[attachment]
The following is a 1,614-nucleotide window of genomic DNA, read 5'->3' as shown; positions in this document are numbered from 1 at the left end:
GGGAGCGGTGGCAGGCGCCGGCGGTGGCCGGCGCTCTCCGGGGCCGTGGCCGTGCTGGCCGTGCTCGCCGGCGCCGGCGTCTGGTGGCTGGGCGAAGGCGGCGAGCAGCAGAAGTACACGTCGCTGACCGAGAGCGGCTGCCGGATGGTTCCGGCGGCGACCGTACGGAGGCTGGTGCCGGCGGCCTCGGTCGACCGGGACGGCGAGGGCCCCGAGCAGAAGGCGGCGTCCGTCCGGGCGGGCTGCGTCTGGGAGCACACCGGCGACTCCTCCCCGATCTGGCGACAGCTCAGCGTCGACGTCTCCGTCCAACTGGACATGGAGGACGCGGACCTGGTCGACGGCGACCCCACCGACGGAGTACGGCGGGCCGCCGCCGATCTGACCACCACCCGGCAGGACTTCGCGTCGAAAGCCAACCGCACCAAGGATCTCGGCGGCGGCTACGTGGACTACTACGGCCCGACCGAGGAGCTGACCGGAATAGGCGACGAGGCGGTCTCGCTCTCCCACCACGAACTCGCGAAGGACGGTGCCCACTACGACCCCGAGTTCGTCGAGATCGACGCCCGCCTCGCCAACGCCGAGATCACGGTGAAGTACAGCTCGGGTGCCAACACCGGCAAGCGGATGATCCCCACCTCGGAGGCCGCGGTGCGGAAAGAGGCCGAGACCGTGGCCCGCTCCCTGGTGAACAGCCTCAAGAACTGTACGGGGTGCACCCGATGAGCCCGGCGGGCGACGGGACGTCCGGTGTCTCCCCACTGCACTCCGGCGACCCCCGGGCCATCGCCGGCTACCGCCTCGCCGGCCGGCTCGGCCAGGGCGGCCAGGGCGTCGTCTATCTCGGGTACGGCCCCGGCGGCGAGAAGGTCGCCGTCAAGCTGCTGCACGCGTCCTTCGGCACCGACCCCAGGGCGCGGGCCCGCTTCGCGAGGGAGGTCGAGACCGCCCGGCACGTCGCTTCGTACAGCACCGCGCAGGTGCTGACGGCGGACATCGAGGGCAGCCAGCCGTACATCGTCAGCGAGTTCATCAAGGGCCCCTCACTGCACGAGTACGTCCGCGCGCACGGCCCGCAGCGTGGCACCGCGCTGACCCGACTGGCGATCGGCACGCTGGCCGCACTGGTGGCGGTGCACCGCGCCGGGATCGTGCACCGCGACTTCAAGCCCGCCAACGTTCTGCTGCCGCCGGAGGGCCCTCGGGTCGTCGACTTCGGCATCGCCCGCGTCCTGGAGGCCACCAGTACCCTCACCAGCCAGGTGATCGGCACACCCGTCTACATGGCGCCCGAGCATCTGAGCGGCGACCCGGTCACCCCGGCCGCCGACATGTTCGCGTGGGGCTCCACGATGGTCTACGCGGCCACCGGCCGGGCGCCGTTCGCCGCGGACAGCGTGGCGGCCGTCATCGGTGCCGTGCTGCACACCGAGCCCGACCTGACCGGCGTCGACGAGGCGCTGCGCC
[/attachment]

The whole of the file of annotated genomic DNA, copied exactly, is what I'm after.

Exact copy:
The following is a 1,614-nucleotide window of genomic DNA, read 5'->3' as shown; positions in this document are numbered from 1 at the left end:
GGGAGCGGTGGCAGGCGCCGGCGGTGGCCGGCGCTCTCCGGGGCCGTGGCCGTGCTGGCCGTGCTCGCCGGCGCCGGCGTCTGGTGGCTGGGCGAAGGCGGCGAGCAGCAGAAGTACACGTCGCTGACCGAGAGCGGCTGCCGGATGGTTCCGGCGGCGACCGTACGGAGGCTGGTGCCGGCGGCCTCGGTCGACCGGGACGGCGAGGGCCCCGAGCAGAAGGCGGCGTCCGTCCGGGCGGGCTGCGTCTGGGAGCACACCGGCGACTCCTCCCCGATCTGGCGACAGCTCAGCGTCGACGTCTCCGTCCAACTGGACATGGAGGACGCGGACCTGGTCGACGGCGACCCCACCGACGGAGTACGGCGGGCCGCCGCCGATCTGACCACCACCCGGCAGGACTTCGCGTCGAAAGCCAACCGCACCAAGGATCTCGGCGGCGGCTACGTGGACTACTACGGCCCGACCGAGGAGCTGACCGGAATAGGCGACGAGGCGGTCTCGCTCTCCCACCACGAACTCGCGAAGGACGGTGCCCACTACGACCCCGAGTTCGTCGAGATCGACGCCCGCCTCGCCAACGCCGAGATCACGGTGAAGTACAGCTCGGGTGCCAACACCGGCAAGCGGATGATCCCCACCTCGGAGGCCGCGGTGCGGAAAGAGGCCGAGACCGTGGCCCGCTCCCTGGTGAACAGCCTCAAGAACTGTACGGGGTGCACCCGATGAGCCCGGCGGGCGACGGGACGTCCGGTGTCTCCCCACTGCACTCCGGCGACCCCCGGGCCATCGCCGGCTACCGCCTCGCCGGCCGGCTCGGCCAGGGCGGCCAGGGCGTCGTCTATCTCGGGTACGGCCCCGGCGGCGAGAAGGTCGCCGTCAAGCTGCTGCACGCGTCCTTCGGCACCGACCCCAGGGCGCGGGCCCGCTTCGCGAGGGAGGTCGAGACCGCCCGGCACGTCGCTTCGTACAGCACCGCGCAGGTGCTGACGGCGGACATCGAGGGCAGCCAGCCGTACATCGTCAGCGAGTTCATCAAGGGCCCCTCACTGCACGAGTACGTCCGCGCGCACGGCCCGCAGCGTGGCACCGCGCTGACCCGACTGGCGATCGGCACGCTGGCCGCACTGGTGGCGGTGCACCGCGCCGGGATCGTGCACCGCGACTTCAAGCCCGCCAACGTTCTGCTGCCGCCGGAGGGCCCTCGGGTCGTCGACTTCGGCATCGCCCGCGTCCTGGAGGCCACCAGTACCCTCACCAGCCAGGTGATCGGCACACCCGTCTACATGGCGCCCGAGCATCTGAGCGGCGACCCGGTCACCCCGGCCGCCGACATGTTCGCGTGGGGCTCCACGATGGTCTACGCGGCCACCGGCCGGGCGCCGTTCGCCGCGGACAGCGTGGCGGCCGTCATCGGTGCCGTGCTGCACACCGAGCCCGACCTGACCGGCGTCGACGAGGCGCTGCGCC